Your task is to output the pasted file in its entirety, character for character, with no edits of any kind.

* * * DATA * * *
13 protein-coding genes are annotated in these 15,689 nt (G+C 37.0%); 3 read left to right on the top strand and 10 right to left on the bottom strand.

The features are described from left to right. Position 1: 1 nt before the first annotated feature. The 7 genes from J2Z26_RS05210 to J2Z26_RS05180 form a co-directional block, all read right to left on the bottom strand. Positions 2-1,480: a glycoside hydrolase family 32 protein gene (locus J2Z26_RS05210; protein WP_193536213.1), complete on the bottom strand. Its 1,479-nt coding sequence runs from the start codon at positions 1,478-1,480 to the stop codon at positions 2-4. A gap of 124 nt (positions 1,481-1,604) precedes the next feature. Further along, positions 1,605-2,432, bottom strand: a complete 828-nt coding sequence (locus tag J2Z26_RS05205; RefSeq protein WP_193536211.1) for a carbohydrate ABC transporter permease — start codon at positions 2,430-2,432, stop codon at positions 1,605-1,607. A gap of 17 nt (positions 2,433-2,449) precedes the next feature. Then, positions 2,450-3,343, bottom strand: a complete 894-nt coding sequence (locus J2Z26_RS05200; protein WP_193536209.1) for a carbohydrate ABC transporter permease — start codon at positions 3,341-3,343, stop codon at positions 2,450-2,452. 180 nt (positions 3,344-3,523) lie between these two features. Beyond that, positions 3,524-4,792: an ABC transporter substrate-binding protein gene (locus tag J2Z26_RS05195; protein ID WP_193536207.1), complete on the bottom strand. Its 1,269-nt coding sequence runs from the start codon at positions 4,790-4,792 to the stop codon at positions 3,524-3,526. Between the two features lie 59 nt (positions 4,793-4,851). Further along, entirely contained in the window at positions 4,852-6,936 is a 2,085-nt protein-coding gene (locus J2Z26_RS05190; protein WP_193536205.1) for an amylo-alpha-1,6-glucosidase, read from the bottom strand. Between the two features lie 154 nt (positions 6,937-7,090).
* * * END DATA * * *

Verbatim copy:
13 protein-coding genes are annotated in these 15,689 nt (G+C 37.0%); 3 read left to right on the top strand and 10 right to left on the bottom strand.

The features are described from left to right. Position 1: 1 nt before the first annotated feature. The 7 genes from J2Z26_RS05210 to J2Z26_RS05180 form a co-directional block, all read right to left on the bottom strand. Positions 2-1,480: a glycoside hydrolase family 32 protein gene (locus J2Z26_RS05210; protein WP_193536213.1), complete on the bottom strand. Its 1,479-nt coding sequence runs from the start codon at positions 1,478-1,480 to the stop codon at positions 2-4. A gap of 124 nt (positions 1,481-1,604) precedes the next feature. Further along, positions 1,605-2,432, bottom strand: a complete 828-nt coding sequence (locus tag J2Z26_RS05205; RefSeq protein WP_193536211.1) for a carbohydrate ABC transporter permease — start codon at positions 2,430-2,432, stop codon at positions 1,605-1,607. A gap of 17 nt (positions 2,433-2,449) precedes the next feature. Then, positions 2,450-3,343, bottom strand: a complete 894-nt coding sequence (locus J2Z26_RS05200; protein WP_193536209.1) for a carbohydrate ABC transporter permease — start codon at positions 3,341-3,343, stop codon at positions 2,450-2,452. 180 nt (positions 3,344-3,523) lie between these two features. Beyond that, positions 3,524-4,792: an ABC transporter substrate-binding protein gene (locus tag J2Z26_RS05195; protein ID WP_193536207.1), complete on the bottom strand. Its 1,269-nt coding sequence runs from the start codon at positions 4,790-4,792 to the stop codon at positions 3,524-3,526. Between the two features lie 59 nt (positions 4,793-4,851). Further along, entirely contained in the window at positions 4,852-6,936 is a 2,085-nt protein-coding gene (locus J2Z26_RS05190; protein WP_193536205.1) for an amylo-alpha-1,6-glucosidase, read from the bottom strand. Between the two features lie 154 nt (positions 6,937-7,090).